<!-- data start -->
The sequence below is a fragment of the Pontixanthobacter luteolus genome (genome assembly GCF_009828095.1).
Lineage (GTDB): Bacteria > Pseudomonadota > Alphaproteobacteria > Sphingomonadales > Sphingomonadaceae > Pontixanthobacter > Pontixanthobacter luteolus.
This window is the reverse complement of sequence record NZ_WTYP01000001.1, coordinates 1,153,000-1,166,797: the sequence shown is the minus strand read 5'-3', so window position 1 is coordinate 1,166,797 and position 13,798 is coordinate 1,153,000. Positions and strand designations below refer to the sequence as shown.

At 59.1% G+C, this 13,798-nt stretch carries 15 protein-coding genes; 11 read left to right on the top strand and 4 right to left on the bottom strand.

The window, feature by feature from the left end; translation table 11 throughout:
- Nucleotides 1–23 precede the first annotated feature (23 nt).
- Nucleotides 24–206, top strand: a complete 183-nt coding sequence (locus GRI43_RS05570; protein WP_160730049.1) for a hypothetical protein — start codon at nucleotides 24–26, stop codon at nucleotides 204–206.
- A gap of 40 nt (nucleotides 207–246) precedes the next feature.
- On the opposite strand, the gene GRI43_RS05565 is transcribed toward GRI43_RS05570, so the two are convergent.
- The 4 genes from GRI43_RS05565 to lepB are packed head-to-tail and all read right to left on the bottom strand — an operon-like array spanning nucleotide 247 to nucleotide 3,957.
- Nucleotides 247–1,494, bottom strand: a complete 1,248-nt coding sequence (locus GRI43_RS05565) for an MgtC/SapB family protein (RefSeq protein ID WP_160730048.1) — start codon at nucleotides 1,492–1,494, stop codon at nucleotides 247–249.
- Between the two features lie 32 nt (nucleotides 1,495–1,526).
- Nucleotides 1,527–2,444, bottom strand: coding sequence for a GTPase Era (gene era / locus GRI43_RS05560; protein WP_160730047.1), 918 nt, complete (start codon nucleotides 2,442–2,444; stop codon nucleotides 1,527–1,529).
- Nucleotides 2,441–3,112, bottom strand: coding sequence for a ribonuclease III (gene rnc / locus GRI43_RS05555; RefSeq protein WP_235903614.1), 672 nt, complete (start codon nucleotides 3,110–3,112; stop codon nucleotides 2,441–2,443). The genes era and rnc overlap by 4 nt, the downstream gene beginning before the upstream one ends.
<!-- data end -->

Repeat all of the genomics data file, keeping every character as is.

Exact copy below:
The sequence below is a fragment of the Pontixanthobacter luteolus genome (genome assembly GCF_009828095.1).
Lineage (GTDB): Bacteria > Pseudomonadota > Alphaproteobacteria > Sphingomonadales > Sphingomonadaceae > Pontixanthobacter > Pontixanthobacter luteolus.
This window is the reverse complement of sequence record NZ_WTYP01000001.1, coordinates 1,153,000-1,166,797: the sequence shown is the minus strand read 5'-3', so window position 1 is coordinate 1,166,797 and position 13,798 is coordinate 1,153,000. Positions and strand designations below refer to the sequence as shown.

At 59.1% G+C, this 13,798-nt stretch carries 15 protein-coding genes; 11 read left to right on the top strand and 4 right to left on the bottom strand.

The window, feature by feature from the left end; translation table 11 throughout:
- Nucleotides 1–23 precede the first annotated feature (23 nt).
- Nucleotides 24–206, top strand: a complete 183-nt coding sequence (locus GRI43_RS05570; protein WP_160730049.1) for a hypothetical protein — start codon at nucleotides 24–26, stop codon at nucleotides 204–206.
- A gap of 40 nt (nucleotides 207–246) precedes the next feature.
- On the opposite strand, the gene GRI43_RS05565 is transcribed toward GRI43_RS05570, so the two are convergent.
- The 4 genes from GRI43_RS05565 to lepB are packed head-to-tail and all read right to left on the bottom strand — an operon-like array spanning nucleotide 247 to nucleotide 3,957.
- Nucleotides 247–1,494, bottom strand: a complete 1,248-nt coding sequence (locus GRI43_RS05565) for an MgtC/SapB family protein (RefSeq protein ID WP_160730048.1) — start codon at nucleotides 1,492–1,494, stop codon at nucleotides 247–249.
- Between the two features lie 32 nt (nucleotides 1,495–1,526).
- Nucleotides 1,527–2,444, bottom strand: coding sequence for a GTPase Era (gene era / locus GRI43_RS05560; protein WP_160730047.1), 918 nt, complete (start codon nucleotides 2,442–2,444; stop codon nucleotides 1,527–1,529).
- Nucleotides 2,441–3,112, bottom strand: coding sequence for a ribonuclease III (gene rnc / locus GRI43_RS05555; RefSeq protein WP_235903614.1), 672 nt, complete (start codon nucleotides 3,110–3,112; stop codon nucleotides 2,441–2,443). The genes era and rnc overlap by 4 nt, the downstream gene beginning before the upstream one ends.